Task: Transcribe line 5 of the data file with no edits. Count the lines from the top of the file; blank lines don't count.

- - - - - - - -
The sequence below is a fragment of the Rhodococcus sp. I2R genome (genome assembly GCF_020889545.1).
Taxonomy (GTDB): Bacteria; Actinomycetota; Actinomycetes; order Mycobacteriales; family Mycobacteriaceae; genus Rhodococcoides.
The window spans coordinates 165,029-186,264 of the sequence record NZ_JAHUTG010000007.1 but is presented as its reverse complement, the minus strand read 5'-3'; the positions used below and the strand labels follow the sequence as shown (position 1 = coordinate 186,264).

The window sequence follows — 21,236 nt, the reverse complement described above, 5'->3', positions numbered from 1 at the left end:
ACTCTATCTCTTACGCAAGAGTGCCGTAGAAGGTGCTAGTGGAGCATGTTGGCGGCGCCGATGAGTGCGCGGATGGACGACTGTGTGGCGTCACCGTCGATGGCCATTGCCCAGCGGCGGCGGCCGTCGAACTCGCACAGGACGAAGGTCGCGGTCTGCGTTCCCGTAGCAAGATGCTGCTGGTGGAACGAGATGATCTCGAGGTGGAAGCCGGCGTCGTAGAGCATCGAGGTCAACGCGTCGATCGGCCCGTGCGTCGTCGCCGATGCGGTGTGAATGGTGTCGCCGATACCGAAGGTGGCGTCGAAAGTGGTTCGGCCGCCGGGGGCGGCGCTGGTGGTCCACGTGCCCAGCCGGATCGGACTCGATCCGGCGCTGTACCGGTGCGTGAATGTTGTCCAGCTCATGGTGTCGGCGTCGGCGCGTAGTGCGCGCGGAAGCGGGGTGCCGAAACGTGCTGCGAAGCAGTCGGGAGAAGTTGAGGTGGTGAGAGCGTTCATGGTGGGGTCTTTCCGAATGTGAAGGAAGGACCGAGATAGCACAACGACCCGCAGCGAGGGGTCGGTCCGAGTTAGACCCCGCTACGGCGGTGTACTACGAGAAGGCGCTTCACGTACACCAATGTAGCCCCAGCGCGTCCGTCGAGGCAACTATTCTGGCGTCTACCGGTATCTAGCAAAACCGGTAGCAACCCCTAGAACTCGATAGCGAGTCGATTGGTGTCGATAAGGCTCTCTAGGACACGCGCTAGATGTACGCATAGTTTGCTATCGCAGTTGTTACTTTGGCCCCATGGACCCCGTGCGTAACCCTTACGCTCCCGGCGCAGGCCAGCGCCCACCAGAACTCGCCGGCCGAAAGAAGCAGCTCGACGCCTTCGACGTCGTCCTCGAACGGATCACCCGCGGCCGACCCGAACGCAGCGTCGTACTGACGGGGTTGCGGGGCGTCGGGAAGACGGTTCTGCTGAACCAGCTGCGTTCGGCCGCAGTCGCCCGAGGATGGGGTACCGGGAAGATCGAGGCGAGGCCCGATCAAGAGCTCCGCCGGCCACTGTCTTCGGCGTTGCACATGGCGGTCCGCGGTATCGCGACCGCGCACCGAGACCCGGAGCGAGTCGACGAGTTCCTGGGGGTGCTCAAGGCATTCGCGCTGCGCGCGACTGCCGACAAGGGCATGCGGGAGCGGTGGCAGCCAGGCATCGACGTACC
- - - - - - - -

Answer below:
ACTCTATCTCTTACGCAAGAGTGCCGTAGAAGGTGCTAGTGGAGCATGTTGGCGGCGCCGATGAGTGCGCGGATGGACGACTGTGTGGCGTCACCGTCGATGGCCATTGCCCAGCGGCGGCGGCCGTCGAACTCGCACAGGACGAAGGTCGCGGTCTGCGTTCCCGTAGCAAGATGCTGCTGGTGGAACGAGATGATCTCGAGGTGGAAGCCGGCGTCGTAGAGCATCGAGGTCAACGCGTCGATCGGCCCGTGCGTCGTCGCCGATGCGGTGTGAATGGTGTCGCCGATACCGAAGGTGGCGTCGAAAGTGGTTCGGCCGCCGGGGGCGGCGCTGGTGGTCCACGTGCCCAGCCGGATCGGACTCGATCCGGCGCTGTACCGGTGCGTGAATGTTGTCCAGCTCATGGTGTCGGCGTCGGCGCGTAGTGCGCGCGGAAGCGGGGTGCCGAAACGTGCTGCGAAGCAGTCGGGAGAAGTTGAGGTGGTGAGAGCGTTCATGGTGGGGTCTTTCCGAATGTGAAGGAAGGACCGAGATAGCACAACGACCCGCAGCGAGGGGTCGGTCCGAGTTAGACCCCGCTACGGCGGTGTACTACGAGAAGGCGCTTCACGTACACCAATGTAGCCCCAGCGCGTCCGTCGAGGCAACTATTCTGGCGTCTACCGGTATCTAGCAAAACCGGTAGCAACCCCTAGAACTCGATAGCGAGTCGATTGGTGTCGATAAGGCTCTCTAGGACACGCGCTAGATGTACGCATAGTTTGCTATCGCAGTTGTTACTTTGGCCCCATGGACCCCGTGCGTAACCCTTACGCTCCCGGCGCAGGCCAGCGCCCACCAGAACTCGCCGGCCGAAAGAAGCAGCTCGACGCCTTCGACGTCGTCCTCGAACGGATCACCCGCGGCCGACCCGAACGCAGCGTCGTACTGACGGGGTTGCGGGGCGTCGGGAAGACGGTTCTGCTGAACCAGCTGCGTTCGGCCGCAGTCGCCCGAGGATGGGGTACCGGGAAGATCGAGGCGAGGCCCGATCAAGAGCTCCGCCGGCCACTGTCTTCGGCGTTGCACATGGCGGTCCGCGGTATCGCGACCGCGCACCGAGACCCGGAGCGAGTCGACGAGTTCCTGGGGGTGCTCAAGGCATTCGCGCTGCGCGCGACTGCCGACAAGGGCATGCGGGAGCGGTGGCAGCCAGGCATCGACGTACC